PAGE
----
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The Chennai December Festival

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MUSIC ACADEMY

Surprising choices

CHARUKESI

Swati Tirunal and Dikshitar dominated the recital of Omanakutty.

PHOTO: S.R. RAGHUNATHAN

K. Omana Kutty.

The singer from God's Own Country, K. Omanakutty, began her recital with obeisance in Malayamarutham. It was ‘Rajamathangi Saranam, Gitavadyapriye, Rajarajeswari.'

The surprise item that followed, however, was Subramania Bharati's ‘Karpaga Vinayaka Kadavule Potri' in Tamizh. It was preceded by an alapana in Nattakurinji. While the song was rendered with a lively chittaiswaram, kalpanaswaras added an extra dimension to the composition.

The next was not an often-heard kriti - Muthuswami Dikshitar's ‘Vadanyeswaram Bhajeham Sadha' in Devagandari, sung in praise of the deity of Vallalarkoil near Mayiladuthurai. While it was an evocative Devagandari alapana full of bhavam, the violin version of G. Bharathi too was equally of a high order soaked in raga bhavam. The kriti rendition had its own charm.

The Asaveri alapana that followed was just ordinary but the violin response was good as Bharathi gave the essence of the raga in a brief sketch.

While rendering the kriti of Swati Tirunal, ‘Devapalaya Murare – Devaki Nandana Sowre,' Omanakutty did not opt for a niraval passage, but instead embarked on swaraprastara. It was a chain of swaras. She was a little uncomfortable with the syllables but quickly overcame the rhythmic slip.

One felt that the violinist could have been offered a chance to respond with her own style and imagination. There was another Swati Tirunal sahityam in the line and that was ‘Sumasayaka.'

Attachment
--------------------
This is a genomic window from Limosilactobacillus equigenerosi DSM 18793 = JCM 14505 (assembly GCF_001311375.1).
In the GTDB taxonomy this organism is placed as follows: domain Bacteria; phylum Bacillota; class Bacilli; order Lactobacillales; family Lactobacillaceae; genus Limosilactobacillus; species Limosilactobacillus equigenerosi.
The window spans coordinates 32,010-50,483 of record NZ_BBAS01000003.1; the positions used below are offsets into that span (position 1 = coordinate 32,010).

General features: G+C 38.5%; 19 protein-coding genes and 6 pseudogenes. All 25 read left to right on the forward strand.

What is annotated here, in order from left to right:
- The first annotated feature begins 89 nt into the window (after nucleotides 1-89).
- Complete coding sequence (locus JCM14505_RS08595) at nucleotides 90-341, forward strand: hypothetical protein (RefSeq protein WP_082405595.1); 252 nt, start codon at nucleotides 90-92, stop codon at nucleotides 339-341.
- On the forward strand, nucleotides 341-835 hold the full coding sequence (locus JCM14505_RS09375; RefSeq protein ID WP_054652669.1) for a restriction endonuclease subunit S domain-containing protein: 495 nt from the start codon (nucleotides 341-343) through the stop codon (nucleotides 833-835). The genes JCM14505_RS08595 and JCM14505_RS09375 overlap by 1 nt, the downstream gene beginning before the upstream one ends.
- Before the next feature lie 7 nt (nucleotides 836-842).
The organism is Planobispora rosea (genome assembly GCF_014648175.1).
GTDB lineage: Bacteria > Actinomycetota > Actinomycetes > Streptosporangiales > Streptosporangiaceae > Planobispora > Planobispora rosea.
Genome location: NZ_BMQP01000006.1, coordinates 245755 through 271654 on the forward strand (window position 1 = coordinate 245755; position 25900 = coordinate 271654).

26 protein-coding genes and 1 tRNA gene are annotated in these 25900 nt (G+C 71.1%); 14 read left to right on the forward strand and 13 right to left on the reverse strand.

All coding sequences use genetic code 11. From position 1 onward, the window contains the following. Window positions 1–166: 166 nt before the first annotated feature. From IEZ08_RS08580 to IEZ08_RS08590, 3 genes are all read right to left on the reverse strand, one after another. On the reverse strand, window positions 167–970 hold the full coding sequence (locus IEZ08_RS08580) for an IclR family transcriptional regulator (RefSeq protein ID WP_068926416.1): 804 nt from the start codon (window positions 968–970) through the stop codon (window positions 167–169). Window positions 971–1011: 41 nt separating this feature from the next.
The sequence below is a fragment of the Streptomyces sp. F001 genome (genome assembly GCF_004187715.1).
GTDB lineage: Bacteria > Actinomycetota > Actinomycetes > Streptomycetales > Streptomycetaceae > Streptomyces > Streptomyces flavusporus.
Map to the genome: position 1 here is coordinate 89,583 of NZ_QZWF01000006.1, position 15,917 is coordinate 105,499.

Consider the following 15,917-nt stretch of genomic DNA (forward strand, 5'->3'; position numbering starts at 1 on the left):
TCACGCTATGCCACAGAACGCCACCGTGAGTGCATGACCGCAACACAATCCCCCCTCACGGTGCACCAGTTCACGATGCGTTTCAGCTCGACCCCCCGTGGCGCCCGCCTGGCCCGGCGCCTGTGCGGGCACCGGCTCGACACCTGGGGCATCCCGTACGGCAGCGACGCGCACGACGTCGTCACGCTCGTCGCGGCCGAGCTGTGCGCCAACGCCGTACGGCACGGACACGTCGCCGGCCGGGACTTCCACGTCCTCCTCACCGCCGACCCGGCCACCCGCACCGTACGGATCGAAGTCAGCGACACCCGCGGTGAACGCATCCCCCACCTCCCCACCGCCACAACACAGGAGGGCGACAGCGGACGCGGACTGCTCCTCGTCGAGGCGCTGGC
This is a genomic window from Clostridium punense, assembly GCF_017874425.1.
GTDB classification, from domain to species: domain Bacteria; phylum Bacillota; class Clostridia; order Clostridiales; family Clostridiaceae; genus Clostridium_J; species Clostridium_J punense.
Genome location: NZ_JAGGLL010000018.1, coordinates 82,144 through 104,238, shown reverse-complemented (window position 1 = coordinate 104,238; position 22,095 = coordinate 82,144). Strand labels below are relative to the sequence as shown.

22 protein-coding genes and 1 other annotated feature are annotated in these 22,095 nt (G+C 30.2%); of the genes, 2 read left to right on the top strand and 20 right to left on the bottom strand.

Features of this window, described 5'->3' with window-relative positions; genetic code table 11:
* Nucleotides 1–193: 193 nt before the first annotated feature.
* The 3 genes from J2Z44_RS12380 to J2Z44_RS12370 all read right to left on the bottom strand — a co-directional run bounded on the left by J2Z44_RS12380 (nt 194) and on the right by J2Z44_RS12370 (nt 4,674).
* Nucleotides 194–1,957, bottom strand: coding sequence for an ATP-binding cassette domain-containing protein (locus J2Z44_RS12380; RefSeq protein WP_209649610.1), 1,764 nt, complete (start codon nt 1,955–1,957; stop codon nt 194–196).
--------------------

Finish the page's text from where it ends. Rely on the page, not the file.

The Karnataka Kapi raga kriti was so exquisite that when it was rendered in chowka-kalam, it had its own special appeal.

The vocalist chose to present another kriti of Dikshitar, ‘Brihadambigayai Namaste Namaste' in Vasantha. She had time to dwell on the niraval for the line ‘Brahadeesa Mohita Brahmanda Swarupayai' and then she followed it up with swarakalpanas. In the absence of alapana, Omanakutty could treat the niraval passages with colourful sancharas that enhanced the beauty of the kriti on the whole.

When it seemed that the vocalist's preference was either Swati Tirunal or Dikshitar, she began an alapana of Kanada, which was the preamble for a relaxed rendition of ‘Sukhi Evaro' of Tyagaraja. The effort to evoke a contemplative mood paid off.

It was time for ragam-tanam-pallavi and Omanakutty took up Mohanam for a detailed exploration befitting the RTP mode. It was well rendered. The pallavi line was ‘Rajamathangi Paavani Paripurani – Rathna Bhushani Manonmani' with a foray into swaras of Kedaragowla for the end.

The mridangam accompaniment of Tiruvananthapuram R. Vaidyanathan was an asset to the entire performance. (He was perhaps the only accompanist to have asked to lower the volume right at the beginning!). His thani too was sharp and short, while ghatam by Ravichandran was adequate.

Hailing from Kerala, Omanakutty could not have chosen a better song than ‘Karuna Cheyyuvan Enthu Thaamasam Krishna' a Malayalam kriti served as fitting finale.

(charukesiviswanathan@yahoo.co.in)

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